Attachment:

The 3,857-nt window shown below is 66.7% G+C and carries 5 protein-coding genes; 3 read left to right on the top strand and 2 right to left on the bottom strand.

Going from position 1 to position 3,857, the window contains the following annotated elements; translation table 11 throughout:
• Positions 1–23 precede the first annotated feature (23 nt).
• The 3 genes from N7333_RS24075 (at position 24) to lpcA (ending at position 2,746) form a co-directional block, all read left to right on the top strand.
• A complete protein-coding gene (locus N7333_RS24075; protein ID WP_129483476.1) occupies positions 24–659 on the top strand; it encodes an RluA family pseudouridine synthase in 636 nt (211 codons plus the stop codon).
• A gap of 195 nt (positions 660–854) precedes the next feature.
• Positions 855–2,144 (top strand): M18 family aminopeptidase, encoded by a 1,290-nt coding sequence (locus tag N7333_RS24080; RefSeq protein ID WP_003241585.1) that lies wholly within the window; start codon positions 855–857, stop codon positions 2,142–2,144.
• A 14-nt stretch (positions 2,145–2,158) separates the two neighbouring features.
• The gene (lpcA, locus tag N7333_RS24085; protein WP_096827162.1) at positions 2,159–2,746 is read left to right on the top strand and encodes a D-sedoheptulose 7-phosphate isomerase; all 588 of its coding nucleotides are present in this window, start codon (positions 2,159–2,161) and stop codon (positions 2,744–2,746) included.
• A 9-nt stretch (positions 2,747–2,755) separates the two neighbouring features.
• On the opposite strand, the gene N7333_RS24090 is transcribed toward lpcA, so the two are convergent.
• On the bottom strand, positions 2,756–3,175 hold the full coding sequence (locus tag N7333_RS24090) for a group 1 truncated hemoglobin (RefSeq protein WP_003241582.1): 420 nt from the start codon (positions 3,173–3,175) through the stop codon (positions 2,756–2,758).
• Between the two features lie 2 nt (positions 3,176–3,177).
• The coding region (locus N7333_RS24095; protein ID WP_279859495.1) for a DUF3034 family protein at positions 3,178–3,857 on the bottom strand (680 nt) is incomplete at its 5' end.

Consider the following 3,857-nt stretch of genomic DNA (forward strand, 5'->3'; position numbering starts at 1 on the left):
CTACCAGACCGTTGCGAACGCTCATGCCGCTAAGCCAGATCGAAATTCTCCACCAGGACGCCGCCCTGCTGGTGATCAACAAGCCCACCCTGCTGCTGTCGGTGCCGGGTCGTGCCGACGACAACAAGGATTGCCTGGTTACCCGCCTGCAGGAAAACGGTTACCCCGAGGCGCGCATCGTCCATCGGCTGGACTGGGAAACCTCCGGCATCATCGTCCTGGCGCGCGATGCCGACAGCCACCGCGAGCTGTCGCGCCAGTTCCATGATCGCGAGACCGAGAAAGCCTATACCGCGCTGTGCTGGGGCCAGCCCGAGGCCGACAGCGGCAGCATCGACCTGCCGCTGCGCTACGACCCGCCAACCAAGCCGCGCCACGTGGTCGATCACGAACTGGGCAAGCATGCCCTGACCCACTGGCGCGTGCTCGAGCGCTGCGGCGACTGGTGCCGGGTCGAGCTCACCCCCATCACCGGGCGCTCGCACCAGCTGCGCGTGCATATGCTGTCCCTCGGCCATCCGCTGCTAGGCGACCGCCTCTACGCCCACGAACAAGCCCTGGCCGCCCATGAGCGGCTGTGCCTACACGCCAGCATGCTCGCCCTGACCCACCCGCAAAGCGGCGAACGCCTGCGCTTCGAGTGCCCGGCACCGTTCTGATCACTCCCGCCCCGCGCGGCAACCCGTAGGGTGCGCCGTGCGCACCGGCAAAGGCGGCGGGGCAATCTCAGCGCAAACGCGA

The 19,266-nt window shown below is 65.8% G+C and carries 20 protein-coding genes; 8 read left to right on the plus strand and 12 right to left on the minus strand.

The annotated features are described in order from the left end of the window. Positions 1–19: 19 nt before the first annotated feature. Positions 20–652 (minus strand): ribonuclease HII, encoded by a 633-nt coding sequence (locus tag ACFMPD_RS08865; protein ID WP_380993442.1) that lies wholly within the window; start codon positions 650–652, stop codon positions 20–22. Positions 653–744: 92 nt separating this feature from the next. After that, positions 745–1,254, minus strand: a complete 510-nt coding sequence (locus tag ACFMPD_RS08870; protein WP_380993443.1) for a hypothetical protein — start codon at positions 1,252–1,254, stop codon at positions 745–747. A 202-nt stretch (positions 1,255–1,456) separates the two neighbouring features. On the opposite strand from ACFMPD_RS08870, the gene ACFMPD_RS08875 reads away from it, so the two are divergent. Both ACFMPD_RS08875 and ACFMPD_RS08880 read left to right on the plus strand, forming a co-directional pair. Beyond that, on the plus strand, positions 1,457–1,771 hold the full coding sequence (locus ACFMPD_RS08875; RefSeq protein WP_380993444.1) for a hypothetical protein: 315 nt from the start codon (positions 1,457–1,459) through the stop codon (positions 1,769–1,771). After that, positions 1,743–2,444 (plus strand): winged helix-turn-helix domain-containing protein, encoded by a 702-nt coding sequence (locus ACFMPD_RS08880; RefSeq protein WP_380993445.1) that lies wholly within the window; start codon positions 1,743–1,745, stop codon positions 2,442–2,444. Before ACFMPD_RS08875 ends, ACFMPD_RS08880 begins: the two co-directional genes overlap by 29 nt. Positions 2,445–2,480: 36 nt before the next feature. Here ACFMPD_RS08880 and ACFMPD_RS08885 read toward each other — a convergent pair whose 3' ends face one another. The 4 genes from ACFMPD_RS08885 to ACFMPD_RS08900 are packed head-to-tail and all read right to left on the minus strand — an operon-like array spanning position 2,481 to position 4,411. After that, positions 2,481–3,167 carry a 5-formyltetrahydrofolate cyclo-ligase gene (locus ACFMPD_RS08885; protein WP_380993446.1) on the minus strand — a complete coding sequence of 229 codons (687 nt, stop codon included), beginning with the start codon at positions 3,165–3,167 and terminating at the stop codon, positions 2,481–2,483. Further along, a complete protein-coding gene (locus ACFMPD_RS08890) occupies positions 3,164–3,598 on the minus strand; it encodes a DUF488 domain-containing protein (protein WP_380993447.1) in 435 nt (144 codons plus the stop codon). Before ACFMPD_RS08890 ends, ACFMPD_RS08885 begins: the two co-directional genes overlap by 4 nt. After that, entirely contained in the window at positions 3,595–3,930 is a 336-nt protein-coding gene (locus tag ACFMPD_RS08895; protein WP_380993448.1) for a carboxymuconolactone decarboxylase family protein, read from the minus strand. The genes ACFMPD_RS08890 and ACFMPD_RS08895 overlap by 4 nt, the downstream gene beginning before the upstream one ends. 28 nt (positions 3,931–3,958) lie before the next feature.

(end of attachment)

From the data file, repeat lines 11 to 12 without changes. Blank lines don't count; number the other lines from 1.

• On the opposite strand, the gene N7333_RS24090 is transcribed toward lpcA, so the two are convergent.
• On the bottom strand, positions 2,756–3,175 hold the full coding sequence (locus tag N7333_RS24090) for a group 1 truncated hemoglobin (RefSeq protein WP_003241582.1): 420 nt from the start codon (positions 3,173–3,175) through the stop codon (positions 2,756–2,758).